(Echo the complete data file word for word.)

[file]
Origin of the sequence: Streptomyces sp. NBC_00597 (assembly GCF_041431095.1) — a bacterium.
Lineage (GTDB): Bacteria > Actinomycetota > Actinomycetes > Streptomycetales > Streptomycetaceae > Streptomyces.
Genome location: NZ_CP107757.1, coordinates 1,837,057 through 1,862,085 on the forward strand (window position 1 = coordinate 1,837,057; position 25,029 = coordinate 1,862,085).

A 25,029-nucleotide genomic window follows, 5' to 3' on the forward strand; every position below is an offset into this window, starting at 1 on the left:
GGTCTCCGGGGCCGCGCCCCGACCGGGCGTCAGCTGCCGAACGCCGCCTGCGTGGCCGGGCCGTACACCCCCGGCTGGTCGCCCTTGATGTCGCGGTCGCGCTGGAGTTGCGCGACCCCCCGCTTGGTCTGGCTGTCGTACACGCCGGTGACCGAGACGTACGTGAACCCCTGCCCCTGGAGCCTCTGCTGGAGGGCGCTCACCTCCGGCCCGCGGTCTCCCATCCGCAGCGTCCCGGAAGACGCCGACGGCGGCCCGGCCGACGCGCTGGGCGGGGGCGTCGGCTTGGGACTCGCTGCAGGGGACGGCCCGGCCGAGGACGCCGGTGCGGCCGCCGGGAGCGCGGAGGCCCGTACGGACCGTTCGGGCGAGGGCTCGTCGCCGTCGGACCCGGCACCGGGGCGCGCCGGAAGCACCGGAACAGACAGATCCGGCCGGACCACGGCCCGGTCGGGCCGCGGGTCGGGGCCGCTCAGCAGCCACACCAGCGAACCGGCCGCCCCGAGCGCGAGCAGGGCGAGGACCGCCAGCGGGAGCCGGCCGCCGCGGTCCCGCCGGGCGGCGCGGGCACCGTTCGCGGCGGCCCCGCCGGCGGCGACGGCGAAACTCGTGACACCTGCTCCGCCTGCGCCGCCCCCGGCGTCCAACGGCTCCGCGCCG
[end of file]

Origin of the sequence: Streptomyces sp. NBC_00597 (assembly GCF_041431095.1) — a bacterium.
Lineage (GTDB): Bacteria > Actinomycetota > Actinomycetes > Streptomycetales > Streptomycetaceae > Streptomyces.
Genome location: NZ_CP107757.1, coordinates 1,837,057 through 1,862,085 on the forward strand (window position 1 = coordinate 1,837,057; position 25,029 = coordinate 1,862,085).

A 25,029-nucleotide genomic window follows, 5' to 3' on the forward strand; every position below is an offset into this window, starting at 1 on the left:
GGTCTCCGGGGCCGCGCCCCGACCGGGCGTCAGCTGCCGAACGCCGCCTGCGTGGCCGGGCCGTACACCCCCGGCTGGTCGCCCTTGATGTCGCGGTCGCGCTGGAGTTGCGCGACCCCCCGCTTGGTCTGGCTGTCGTACACGCCGGTGACCGAGACGTACGTGAACCCCTGCCCCTGGAGCCTCTGCTGGAGGGCGCTCACCTCCGGCCCGCGGTCTCCCATCCGCAGCGTCCCGGAAGACGCCGACGGCGGCCCGGCCGACGCGCTGGGCGGGGGCGTCGGCTTGGGACTCGCTGCAGGGGACGGCCCGGCCGAGGACGCCGGTGCGGCCGCCGGGAGCGCGGAGGCCCGTACGGACCGTTCGGGCGAGGGCTCGTCGCCGTCGGACCCGGCACCGGGGCGCGCCGGAAGCACCGGAACAGACAGATCCGGCCGGACCACGGCCCGGTCGGGCCGCGGGTCGGGGCCGCTCAGCAGCCACACCAGCGAACCGGCCGCCCCGAGCGCGAGCAGGGCGAGGACCGCCAGCGGGAGCCGGCCGCCGCGGTCCCGCCGGGCGGCGCGGGCACCGTTCGCGGCGGCCCCGCCGGCGGCGACGGCGAAACTCGTGACACCTGCTCCGCCTGCGCCGCCCCCGGCGTCCAACGGCTCCGCGCCG